Archaeological applications of polynomial texture mapping: analysis, conservation and representation

Earl, Graeme, Martinez, Kirk and Malzbender, Tom (2010) Archaeological applications of polynomial texture mapping: analysis, conservation and representation. Journal of Archaeological Science, 37, (8), 2040-2050. (doi:10.1016/j.jas.2010.03.009).


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Polynomial Texture Mapping is an image capture and processing technique that was developed by HP Labs in 2000. It enables the recording and representation of subtle surface details using a standard digital camera and lighting, and software that is free for non-commercial use. Cultural heritage applications have been associated with the technology from its earliest stages, including examples in areas such as cuneiform, numismatics, rock art, lithics and Byzantine art. The paper begins by outlining the technical principles involved. It then brings together the extant work in the field. Through examples developed by the University of Southampton in partnership with a range of UK and international bodies it demonstrates the benefits of the technology in the areas of archaeological analysis, conservation and representation. Finally it considers the future possibilities of this technology and ongoing developments.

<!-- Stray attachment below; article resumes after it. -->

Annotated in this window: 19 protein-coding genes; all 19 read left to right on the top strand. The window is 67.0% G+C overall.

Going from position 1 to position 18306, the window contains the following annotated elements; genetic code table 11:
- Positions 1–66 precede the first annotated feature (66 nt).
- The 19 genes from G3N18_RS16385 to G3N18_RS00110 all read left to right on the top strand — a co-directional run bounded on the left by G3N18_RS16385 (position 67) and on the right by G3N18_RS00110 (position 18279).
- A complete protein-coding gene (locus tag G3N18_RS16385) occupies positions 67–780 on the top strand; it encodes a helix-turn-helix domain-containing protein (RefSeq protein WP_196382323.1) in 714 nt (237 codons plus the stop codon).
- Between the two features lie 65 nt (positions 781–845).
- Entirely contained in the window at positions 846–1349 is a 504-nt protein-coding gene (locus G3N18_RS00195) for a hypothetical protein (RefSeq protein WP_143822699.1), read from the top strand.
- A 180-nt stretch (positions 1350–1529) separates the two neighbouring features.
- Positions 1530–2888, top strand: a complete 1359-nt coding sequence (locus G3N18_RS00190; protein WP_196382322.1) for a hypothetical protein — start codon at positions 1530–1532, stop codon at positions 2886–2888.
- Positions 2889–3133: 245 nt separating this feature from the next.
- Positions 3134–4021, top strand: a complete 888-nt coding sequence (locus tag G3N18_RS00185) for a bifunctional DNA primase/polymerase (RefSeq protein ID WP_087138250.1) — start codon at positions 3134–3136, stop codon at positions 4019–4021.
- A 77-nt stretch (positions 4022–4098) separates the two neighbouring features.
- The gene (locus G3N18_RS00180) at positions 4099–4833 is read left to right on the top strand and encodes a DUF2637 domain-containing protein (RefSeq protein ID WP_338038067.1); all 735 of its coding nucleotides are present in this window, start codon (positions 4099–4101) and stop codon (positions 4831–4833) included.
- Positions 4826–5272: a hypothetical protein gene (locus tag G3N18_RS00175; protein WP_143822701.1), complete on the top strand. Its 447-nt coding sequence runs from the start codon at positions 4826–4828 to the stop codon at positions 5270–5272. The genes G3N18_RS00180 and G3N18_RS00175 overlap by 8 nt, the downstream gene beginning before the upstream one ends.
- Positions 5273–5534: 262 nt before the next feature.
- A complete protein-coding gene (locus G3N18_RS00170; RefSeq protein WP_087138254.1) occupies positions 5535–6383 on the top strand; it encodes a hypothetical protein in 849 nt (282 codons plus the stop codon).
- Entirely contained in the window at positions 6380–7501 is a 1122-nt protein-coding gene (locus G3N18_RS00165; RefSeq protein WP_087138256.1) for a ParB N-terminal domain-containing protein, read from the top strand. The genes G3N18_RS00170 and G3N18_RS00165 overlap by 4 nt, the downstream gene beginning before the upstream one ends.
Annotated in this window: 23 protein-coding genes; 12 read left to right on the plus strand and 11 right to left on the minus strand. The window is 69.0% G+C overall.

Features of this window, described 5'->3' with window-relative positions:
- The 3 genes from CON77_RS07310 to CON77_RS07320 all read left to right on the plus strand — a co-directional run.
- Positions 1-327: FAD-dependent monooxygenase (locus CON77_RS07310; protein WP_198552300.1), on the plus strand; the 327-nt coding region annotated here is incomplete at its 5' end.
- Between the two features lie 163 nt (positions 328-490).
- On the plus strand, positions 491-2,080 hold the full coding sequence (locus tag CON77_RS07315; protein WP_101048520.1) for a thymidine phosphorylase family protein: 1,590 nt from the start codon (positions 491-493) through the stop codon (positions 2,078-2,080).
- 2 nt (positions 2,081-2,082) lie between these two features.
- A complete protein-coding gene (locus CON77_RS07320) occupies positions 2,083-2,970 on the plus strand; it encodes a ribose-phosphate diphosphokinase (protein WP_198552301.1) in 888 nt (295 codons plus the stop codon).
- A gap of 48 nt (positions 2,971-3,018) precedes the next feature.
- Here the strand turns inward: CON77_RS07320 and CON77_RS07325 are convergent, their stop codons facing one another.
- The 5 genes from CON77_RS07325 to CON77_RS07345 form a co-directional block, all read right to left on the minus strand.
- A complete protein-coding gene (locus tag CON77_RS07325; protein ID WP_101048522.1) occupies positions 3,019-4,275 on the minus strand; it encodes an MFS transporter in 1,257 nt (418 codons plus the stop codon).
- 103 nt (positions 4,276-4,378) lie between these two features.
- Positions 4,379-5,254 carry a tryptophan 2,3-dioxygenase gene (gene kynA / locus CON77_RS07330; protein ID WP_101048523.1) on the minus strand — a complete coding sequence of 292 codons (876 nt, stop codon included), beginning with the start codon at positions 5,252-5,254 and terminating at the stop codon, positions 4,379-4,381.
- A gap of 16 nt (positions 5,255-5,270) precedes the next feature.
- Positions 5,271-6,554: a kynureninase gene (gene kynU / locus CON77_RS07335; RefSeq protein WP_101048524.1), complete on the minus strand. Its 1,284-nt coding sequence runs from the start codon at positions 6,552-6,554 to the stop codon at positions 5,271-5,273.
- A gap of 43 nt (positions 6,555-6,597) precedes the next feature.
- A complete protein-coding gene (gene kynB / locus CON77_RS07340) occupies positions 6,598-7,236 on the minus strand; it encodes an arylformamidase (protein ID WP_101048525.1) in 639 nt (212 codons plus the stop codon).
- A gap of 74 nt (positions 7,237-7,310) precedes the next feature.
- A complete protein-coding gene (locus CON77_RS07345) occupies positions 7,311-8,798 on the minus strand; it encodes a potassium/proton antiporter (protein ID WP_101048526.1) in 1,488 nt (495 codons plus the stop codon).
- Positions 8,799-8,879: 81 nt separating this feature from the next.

Item Type: Article
Digital Object Identifier (DOI): doi:10.1016/j.jas.2010.03.009
ISSNs: 0305-4403 (print)
1095-9238 (electronic)
Keywords: acrg, rtisad, polynomial texture mapping, ptm, rti, imaging, scanning, surface recording, conservation, computer graphics
Subjects: C Auxiliary Sciences of History > CC Archaeology
Q Science > QA Mathematics > QA75 Electronic computers. Computer science
Divisions : University Structure - Pre August 2011 > School of Humanities > Archaeology
Faculty of Physical Sciences and Engineering > Electronics and Computer Science
ePrint ID: 156253
Accepted Date and Publication Date:
August 2010Published
24 March 2010Made publicly available
Date Deposited: 02 Jun 2010 09:43
Last Modified: 31 Mar 2016 13:26
The Portus Project
Funded by: Arts and Humanities Research Council (AH/E509517/1)
Led by: Simon James Keay
1 March 2007 to 1 April 2011
Further Information:Google Scholar

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